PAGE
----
Wor­ri­some symptoms were altitude-re­lated; he gets OK to play but isn’t used in loss.

Los Angeles Times - - SPORTS - By Zach Helfand

Twenty-four white Dodgers uni­forms had been re­moved from hooks, but­toned up and worn out to the field be­fore Thurs­day’s game, all ex­cept for one. The last dan­gled in front of its locker un­touched, pro­long­ing a mys­tery that had be­gun the night be­fore.

Where was Ken­ley Jansen?

The man, and the an­swers, ap­peared in the club­house at 4:20 p.m., af­ter his team­mates had al­ready gone to the field. He checked in with the train­ing staff, met with the me­dia and said the ill­ness that had side­lined him Wed­nes­day was no longer an is­sue. He de­clared, “I’m ready to go tonight.”

Ul­ti­mately, he wasn’t needed. The Dodgers lost the se­ries opener to the St. Louis Car­di­nals, 7-1, their sixth loss in nine games.

The day be­fore, in Wed­nes­day’s 7-6 loss to the Colorado Rock­ies, Jansen had been un­avail­able as four pitch­ers com­bined to blow a two-run lead in the ninth in­ning. Af­ter­ward, the sit­u­a­tion turned strange. A team spokesman said only that Jansen “wasn’t feel­ing well.”

At his postgame news con­fer­ence, Dodgers Manager Mat­tingly grew ag­i­tated. He re­it­er­ated four times that Jansen “just wasn’t avail­able,” or a vari­a­tion thereof.

And Jansen was even more elu­sive. He stood at his locker and whis­pered with a team spokesman, who then de­clared Jansen wasn’t go­ing to an­swer ques­tions.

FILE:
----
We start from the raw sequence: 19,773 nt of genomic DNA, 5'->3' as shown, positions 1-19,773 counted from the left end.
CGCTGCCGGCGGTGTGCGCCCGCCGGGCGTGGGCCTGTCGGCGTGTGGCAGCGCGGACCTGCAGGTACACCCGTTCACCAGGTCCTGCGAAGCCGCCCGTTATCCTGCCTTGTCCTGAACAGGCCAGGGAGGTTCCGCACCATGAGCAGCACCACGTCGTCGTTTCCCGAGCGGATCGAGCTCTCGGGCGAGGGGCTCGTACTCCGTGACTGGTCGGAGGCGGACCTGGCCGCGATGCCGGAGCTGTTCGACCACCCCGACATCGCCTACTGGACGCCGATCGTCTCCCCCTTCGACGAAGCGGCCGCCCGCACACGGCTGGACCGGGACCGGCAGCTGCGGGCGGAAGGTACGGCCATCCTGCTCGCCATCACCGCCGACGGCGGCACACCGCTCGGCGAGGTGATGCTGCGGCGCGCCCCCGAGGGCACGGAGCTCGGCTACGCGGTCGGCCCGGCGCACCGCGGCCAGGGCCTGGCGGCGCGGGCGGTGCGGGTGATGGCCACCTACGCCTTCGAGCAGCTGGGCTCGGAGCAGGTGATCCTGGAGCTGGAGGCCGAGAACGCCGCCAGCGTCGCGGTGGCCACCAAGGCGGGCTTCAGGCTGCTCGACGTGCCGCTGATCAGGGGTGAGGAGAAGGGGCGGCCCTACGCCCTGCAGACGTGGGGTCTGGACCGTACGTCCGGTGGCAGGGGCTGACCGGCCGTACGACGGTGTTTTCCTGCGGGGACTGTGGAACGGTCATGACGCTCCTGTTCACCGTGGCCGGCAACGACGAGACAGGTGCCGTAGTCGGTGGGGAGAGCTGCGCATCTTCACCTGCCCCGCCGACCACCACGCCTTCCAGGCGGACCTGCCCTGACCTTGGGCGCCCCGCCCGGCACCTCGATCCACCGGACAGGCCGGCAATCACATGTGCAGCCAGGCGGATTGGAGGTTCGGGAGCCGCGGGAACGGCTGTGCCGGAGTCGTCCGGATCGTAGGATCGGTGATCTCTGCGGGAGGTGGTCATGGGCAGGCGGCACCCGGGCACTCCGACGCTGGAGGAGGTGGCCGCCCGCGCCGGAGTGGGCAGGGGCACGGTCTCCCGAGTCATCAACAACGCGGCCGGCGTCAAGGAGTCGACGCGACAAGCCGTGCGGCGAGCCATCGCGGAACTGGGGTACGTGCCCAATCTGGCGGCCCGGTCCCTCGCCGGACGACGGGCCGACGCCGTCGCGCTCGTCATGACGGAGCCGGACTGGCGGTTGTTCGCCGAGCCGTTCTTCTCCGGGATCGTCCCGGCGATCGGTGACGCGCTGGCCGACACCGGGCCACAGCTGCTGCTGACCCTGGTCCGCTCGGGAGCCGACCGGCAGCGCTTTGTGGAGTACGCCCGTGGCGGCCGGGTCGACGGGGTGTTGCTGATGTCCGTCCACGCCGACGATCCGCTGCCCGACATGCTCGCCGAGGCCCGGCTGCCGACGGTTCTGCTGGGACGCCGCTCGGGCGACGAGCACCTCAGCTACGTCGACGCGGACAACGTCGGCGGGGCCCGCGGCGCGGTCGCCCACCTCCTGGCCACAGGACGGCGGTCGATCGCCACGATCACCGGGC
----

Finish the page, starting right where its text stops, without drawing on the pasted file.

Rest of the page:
Then the spec­u­la­tion be­gan. Was Jansen go­ing to be traded? Was it re­lated to his heart prob­lems that re-

quired surgery in 2012? Was he suspended?

By the next af­ter­noon, Jansen and Mat­tingly were will­ing to talk. The ab­sence, they said, was health re­lated, and Jansen has since been cleared.

Mat­tingly said he learned in the fifth in­ning Wed­nes­day that Jansen would be un­avail­able.

About that time, Jansen was re­ceiv­ing in­tra­venous flu­ids, re­lat­ing to what he de­scribed as a se­ries of symptoms that had him wor­ried about his heart. He woke up fa­tigued, he said, and shortly be­fore the game, his blood pres­sure shot up and his head and stom­ach ached.

“In the be­gin­ning, you feel like all that mem­ory, all the stuff that hap­pened to you — ‘Here we go again,’ ” Jansen said.

He added: “The doc­tors just tell you that they don’t want you to throw to­day. It gets you pan­icked a lit­tle bit, but at the same time you feel like you want to go out, but at the same time you just think about, ‘Don’t do it.’ ”

Jansen said the doc­tors were wor­ried about an ir­reg­u­lar heart­beat but later determined the symptoms were altitude-re­lated. Jansen ex­pe­ri­enced sim­i­lar prob­lems in Den­ver in 2012. That year, he had his sec­ond stint on the dis­abled list be­cause of heart prob­lems, and in Oc­to­ber of 2012, he un­der­went a three-hour surgery to re­pair the prob­lem.

Jansen said part of him felt as if he let the team down Wed­nes­day, but, he said, the sea­son is too early to take a risk for one game.

“If the doc­tors tell you no, what can you do?” he said. “You can’t fight them.”

His re­fusal to talk the pre­vi­ous night, he said, was be­cause he pre­ferred to keep his health is­sue pri­vate for the night. Mat­tingly said he wanted to honor Jansen’s re­quest.

“For me, there’s all kinds of rea­sons why you wouldn’t want to talk about some­thing, alarm any­body at 1 o’clock in the morn­ing,” Mat­tingly said.

On Thurs­day, the only cause for alarm was the score. The Car­di­nals used a Justin Turner er­ror to spark a two-run rally in the third in­ning, and then added three more runs against Car­los Frias in the fifth to take a 5-0 lead.

Jansen watched the game from the bullpen — this time with­out con­tro­versy.

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